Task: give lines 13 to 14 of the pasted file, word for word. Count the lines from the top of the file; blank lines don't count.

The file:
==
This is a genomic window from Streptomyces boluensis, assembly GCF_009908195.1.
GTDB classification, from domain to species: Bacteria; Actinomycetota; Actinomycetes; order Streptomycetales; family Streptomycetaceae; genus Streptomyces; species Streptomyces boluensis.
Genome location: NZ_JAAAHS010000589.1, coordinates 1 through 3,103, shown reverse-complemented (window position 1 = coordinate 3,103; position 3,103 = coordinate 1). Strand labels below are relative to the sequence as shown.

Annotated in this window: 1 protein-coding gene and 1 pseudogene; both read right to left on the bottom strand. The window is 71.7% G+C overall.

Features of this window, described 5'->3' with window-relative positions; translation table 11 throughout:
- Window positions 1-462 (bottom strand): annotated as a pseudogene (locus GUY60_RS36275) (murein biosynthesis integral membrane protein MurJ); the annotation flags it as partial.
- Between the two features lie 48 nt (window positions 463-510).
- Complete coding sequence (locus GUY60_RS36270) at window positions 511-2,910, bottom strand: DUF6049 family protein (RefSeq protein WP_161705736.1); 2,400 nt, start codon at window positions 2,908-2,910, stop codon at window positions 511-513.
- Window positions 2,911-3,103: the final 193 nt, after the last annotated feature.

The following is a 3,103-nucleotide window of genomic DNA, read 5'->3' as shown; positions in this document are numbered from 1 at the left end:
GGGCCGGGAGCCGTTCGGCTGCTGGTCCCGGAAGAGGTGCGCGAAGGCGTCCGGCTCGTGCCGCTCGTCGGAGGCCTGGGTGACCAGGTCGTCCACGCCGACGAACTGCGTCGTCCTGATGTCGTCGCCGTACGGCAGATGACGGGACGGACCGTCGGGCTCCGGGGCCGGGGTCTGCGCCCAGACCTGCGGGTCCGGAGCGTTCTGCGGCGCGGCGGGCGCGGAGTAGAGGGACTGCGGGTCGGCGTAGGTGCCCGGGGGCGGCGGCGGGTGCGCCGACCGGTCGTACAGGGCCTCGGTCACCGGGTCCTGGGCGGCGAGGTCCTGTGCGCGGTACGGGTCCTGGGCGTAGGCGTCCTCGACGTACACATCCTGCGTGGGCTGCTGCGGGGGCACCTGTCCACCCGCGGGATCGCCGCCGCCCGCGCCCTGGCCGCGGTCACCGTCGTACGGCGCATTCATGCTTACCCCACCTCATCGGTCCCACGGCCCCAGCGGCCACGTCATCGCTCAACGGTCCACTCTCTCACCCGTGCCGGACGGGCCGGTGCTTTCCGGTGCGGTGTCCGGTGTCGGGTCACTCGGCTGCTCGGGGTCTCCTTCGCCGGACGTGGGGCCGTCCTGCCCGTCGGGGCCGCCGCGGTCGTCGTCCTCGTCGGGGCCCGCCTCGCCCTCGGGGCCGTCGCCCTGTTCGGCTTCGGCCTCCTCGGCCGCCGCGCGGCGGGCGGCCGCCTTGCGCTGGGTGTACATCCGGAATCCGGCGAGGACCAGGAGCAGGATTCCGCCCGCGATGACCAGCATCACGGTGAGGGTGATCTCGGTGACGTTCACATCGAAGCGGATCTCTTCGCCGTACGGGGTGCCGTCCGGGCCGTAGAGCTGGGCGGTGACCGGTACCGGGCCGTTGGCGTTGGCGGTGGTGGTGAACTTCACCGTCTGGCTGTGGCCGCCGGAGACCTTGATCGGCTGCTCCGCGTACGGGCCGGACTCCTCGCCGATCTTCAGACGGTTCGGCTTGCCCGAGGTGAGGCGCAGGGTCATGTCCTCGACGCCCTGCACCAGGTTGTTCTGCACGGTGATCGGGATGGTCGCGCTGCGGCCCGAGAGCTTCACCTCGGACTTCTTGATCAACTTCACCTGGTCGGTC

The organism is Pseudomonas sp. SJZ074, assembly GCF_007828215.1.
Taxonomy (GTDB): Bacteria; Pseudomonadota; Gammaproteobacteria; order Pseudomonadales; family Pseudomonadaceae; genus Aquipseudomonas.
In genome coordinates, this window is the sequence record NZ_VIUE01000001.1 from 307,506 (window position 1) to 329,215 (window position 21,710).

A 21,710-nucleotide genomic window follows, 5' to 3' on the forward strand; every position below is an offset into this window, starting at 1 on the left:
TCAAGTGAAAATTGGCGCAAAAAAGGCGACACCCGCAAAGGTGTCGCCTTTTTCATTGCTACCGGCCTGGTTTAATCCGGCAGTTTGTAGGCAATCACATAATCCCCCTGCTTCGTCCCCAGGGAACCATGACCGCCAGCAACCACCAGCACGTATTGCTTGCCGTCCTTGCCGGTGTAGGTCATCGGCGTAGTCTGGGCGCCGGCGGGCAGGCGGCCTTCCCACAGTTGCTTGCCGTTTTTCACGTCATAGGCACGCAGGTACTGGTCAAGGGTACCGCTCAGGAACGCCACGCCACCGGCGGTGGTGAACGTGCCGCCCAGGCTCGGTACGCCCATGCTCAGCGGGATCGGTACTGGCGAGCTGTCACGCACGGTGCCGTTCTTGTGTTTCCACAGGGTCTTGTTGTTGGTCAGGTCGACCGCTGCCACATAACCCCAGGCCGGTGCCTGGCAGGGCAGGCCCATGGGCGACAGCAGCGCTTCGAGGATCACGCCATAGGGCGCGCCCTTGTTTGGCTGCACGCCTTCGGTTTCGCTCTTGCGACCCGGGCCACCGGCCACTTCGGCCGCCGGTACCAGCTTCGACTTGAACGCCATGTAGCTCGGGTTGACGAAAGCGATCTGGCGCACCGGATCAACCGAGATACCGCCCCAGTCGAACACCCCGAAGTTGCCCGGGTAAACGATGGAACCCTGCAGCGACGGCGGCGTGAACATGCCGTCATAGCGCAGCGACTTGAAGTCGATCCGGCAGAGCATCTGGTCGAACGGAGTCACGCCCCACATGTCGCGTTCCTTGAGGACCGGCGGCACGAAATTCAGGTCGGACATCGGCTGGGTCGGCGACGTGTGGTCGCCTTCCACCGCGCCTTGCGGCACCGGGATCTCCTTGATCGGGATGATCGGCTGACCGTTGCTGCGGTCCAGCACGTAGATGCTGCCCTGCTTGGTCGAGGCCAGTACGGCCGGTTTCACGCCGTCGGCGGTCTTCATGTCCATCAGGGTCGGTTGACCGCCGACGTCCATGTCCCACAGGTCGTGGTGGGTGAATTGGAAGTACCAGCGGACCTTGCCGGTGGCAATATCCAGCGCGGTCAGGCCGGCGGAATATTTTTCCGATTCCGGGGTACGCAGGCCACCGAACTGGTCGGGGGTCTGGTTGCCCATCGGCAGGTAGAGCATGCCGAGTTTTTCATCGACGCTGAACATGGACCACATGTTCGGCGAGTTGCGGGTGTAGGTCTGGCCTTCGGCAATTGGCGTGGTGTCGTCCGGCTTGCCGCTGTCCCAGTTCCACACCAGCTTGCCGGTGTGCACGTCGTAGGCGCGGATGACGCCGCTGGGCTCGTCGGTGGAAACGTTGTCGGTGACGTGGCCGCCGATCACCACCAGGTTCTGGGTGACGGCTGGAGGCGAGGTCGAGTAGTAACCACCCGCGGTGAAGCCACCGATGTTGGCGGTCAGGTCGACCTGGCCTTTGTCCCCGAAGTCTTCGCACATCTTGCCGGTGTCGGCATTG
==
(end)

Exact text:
Taxonomy (GTDB): Bacteria; Pseudomonadota; Gammaproteobacteria; order Pseudomonadales; family Pseudomonadaceae; genus Aquipseudomonas.
In genome coordinates, this window is the sequence record NZ_VIUE01000001.1 from 307,506 (window position 1) to 329,215 (window position 21,710).